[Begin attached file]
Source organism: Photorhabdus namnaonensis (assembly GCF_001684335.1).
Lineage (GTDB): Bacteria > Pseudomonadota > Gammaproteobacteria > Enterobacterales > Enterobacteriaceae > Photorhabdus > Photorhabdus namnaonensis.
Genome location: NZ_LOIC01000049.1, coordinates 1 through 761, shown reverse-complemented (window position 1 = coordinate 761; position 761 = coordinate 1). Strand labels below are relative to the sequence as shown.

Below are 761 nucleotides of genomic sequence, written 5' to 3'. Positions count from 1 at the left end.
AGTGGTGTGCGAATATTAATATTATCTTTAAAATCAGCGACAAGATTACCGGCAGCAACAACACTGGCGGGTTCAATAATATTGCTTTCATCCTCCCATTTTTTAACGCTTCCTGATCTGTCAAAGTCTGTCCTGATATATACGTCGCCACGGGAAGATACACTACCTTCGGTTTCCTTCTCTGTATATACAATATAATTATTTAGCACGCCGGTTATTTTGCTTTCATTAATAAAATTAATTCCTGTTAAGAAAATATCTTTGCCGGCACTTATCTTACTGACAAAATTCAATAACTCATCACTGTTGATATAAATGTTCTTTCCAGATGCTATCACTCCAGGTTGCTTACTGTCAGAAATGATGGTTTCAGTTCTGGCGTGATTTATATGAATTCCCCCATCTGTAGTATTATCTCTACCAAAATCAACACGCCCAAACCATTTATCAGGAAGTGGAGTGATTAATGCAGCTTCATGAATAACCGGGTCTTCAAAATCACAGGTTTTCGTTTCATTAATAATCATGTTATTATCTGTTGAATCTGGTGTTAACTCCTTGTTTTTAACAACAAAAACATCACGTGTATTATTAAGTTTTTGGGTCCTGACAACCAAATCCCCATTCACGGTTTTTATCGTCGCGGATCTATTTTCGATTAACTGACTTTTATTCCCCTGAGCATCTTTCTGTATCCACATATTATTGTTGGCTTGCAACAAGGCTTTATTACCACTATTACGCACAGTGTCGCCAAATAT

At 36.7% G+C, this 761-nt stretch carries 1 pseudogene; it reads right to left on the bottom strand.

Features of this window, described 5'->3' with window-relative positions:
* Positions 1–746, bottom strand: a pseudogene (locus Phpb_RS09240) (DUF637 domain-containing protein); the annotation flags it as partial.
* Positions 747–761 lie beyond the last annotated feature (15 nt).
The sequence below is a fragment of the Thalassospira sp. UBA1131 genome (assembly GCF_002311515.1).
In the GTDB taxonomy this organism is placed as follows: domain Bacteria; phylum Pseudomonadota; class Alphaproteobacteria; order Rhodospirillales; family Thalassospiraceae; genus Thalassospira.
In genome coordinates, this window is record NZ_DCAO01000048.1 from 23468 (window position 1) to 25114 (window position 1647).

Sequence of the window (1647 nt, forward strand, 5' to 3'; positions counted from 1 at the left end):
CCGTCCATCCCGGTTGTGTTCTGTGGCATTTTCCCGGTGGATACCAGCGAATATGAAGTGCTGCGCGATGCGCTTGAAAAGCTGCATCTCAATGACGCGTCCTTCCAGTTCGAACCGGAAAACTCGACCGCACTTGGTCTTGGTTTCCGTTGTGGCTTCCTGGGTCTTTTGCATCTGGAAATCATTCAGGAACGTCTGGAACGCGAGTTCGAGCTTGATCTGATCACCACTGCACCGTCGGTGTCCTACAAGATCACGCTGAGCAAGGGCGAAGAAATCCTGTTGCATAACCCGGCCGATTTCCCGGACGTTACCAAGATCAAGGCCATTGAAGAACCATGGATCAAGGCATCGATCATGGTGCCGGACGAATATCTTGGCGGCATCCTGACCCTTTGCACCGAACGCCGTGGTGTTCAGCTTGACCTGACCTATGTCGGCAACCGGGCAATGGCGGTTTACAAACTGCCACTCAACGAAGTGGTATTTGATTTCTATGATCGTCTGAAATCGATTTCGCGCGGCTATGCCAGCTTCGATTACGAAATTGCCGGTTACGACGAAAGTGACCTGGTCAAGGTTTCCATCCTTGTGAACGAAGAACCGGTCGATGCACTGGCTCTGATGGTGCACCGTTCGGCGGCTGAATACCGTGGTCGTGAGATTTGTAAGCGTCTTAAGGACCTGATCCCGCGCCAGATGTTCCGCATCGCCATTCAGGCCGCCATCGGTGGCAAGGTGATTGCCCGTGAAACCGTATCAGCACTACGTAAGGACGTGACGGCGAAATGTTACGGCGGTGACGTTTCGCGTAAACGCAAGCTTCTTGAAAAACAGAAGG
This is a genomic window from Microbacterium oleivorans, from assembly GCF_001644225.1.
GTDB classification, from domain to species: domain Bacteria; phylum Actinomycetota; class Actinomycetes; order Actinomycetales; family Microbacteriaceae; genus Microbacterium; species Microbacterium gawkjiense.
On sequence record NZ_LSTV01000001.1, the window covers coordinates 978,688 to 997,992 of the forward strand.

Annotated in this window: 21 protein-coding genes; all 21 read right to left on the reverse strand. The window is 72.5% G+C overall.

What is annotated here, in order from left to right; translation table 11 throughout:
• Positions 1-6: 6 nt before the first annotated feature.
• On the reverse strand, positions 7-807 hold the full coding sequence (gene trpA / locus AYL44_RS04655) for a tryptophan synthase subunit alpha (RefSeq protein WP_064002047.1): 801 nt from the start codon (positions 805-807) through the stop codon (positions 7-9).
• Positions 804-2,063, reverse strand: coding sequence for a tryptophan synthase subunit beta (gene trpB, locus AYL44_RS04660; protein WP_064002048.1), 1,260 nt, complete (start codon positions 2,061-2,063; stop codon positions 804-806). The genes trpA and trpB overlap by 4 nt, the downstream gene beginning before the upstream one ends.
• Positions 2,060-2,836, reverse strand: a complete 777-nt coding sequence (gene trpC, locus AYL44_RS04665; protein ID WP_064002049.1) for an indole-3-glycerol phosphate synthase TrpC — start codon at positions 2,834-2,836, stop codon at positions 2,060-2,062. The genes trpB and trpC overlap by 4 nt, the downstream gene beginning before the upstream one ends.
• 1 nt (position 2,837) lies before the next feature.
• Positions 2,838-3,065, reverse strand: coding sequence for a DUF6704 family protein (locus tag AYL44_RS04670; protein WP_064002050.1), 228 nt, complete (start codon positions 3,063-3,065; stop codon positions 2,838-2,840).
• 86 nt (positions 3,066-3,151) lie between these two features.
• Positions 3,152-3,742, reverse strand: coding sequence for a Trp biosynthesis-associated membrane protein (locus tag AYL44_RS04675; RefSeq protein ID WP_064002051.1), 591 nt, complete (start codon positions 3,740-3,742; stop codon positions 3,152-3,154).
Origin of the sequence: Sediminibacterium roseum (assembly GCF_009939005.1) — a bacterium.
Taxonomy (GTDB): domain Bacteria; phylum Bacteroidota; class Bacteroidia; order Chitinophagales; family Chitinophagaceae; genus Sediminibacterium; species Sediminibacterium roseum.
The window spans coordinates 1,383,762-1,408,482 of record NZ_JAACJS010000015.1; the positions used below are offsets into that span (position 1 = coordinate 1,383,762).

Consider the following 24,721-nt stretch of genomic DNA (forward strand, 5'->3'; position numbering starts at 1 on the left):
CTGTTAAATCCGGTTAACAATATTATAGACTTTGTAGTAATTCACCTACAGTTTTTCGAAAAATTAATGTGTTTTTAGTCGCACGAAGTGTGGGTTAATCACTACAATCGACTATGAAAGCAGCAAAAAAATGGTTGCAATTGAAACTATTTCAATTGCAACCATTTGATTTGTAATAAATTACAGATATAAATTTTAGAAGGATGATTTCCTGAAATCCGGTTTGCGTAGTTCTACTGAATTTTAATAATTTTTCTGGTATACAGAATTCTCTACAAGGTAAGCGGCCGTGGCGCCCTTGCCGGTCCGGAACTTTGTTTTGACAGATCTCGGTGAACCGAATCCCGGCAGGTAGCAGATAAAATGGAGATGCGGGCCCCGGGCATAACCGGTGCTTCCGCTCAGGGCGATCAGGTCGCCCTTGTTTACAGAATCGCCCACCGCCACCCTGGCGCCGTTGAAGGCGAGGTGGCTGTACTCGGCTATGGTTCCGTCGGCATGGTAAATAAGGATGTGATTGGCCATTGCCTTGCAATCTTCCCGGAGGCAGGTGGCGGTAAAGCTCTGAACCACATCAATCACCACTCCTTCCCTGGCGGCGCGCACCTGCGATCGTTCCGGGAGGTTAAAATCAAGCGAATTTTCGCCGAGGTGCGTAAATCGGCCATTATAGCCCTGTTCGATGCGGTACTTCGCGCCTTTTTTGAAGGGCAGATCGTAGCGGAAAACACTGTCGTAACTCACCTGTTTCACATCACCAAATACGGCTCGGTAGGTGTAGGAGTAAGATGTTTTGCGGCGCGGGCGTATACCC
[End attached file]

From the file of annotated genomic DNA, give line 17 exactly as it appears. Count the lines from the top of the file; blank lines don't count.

On sequence record NZ_LSTV01000001.1, the window covers coordinates 978,688 to 997,992 of the forward strand.